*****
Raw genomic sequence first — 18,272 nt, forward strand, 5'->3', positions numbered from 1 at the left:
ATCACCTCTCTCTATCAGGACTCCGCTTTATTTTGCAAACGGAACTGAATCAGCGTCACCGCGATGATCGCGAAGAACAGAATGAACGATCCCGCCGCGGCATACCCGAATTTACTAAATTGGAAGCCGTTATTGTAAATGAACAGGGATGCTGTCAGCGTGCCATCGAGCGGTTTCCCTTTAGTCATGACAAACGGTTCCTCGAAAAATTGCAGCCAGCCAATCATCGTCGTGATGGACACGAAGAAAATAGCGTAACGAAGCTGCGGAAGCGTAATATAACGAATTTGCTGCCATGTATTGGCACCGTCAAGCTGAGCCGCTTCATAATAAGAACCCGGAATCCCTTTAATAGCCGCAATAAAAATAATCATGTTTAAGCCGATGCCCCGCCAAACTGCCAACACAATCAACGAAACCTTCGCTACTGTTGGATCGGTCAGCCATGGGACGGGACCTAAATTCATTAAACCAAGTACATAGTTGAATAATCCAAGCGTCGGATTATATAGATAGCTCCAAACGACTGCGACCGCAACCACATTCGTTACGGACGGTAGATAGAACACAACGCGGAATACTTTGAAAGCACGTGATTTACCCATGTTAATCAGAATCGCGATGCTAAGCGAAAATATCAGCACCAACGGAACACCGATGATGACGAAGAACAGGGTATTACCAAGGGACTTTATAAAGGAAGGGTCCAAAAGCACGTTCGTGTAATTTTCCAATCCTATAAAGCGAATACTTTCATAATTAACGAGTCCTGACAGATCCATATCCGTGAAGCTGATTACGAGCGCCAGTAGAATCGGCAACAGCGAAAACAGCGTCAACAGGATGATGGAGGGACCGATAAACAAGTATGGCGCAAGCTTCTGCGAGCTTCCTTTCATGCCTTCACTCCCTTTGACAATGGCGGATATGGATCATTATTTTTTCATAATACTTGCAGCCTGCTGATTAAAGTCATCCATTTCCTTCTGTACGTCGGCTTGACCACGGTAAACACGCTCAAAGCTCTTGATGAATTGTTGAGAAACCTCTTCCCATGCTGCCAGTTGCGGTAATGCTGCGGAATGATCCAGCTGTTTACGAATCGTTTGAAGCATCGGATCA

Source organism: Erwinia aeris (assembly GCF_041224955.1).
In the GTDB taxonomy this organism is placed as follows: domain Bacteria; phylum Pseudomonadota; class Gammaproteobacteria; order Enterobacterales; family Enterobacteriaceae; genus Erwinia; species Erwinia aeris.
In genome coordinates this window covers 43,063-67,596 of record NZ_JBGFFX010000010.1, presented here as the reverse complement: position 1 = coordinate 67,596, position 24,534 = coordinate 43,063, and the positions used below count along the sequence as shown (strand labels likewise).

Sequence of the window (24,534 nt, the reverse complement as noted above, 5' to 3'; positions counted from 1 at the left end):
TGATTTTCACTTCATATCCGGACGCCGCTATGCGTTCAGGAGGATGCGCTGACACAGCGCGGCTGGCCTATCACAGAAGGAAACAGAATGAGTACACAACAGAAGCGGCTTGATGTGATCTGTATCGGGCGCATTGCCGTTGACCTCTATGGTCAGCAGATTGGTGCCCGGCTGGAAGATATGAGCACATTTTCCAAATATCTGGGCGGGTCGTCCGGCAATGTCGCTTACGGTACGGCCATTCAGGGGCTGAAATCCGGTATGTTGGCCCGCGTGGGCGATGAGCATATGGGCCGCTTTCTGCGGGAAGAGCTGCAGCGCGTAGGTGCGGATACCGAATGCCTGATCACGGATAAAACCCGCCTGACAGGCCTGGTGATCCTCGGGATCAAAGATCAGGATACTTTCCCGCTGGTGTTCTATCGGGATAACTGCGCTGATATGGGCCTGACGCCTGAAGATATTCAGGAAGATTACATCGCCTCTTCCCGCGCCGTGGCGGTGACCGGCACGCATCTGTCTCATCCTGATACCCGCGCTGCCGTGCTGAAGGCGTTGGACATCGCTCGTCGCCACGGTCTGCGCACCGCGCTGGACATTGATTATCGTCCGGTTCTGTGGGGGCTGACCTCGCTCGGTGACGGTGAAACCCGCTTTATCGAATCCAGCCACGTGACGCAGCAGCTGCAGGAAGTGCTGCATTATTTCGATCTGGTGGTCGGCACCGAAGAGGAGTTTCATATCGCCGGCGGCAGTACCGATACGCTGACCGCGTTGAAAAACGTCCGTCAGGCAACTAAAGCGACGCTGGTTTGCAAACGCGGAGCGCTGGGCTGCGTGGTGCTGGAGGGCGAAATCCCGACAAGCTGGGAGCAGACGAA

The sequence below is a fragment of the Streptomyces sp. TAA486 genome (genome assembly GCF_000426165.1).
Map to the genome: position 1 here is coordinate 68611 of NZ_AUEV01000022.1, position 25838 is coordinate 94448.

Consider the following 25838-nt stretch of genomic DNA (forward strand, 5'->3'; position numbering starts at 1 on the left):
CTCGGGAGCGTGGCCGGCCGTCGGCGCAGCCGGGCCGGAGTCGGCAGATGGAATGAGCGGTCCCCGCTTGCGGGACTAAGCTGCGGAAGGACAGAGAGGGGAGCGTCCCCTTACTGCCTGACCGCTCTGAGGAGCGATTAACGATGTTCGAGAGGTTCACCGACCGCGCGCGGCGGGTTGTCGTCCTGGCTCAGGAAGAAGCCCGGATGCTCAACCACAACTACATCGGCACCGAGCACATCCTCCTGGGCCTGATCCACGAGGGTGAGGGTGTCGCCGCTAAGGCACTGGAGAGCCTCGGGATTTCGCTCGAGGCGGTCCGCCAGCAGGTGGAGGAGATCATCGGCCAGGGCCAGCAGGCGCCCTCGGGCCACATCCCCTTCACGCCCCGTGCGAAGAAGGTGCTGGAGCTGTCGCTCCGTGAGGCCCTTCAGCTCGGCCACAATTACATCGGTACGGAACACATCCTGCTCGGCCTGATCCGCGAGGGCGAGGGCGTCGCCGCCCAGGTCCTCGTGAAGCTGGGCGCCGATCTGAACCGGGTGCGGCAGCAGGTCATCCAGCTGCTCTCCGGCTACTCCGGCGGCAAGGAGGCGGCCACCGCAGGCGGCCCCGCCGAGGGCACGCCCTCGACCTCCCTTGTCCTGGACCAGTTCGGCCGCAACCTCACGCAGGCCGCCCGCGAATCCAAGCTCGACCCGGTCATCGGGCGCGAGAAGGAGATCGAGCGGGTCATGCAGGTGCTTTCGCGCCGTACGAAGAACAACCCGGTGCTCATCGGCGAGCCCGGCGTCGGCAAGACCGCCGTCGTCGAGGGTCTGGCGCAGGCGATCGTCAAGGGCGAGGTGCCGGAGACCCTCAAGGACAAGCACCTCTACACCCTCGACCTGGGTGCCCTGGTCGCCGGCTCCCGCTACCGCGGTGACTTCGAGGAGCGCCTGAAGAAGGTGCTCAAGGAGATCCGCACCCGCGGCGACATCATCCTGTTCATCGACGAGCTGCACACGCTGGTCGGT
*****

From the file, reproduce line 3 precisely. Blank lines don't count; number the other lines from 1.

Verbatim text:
Source organism: Erwinia aeris (assembly GCF_041224955.1).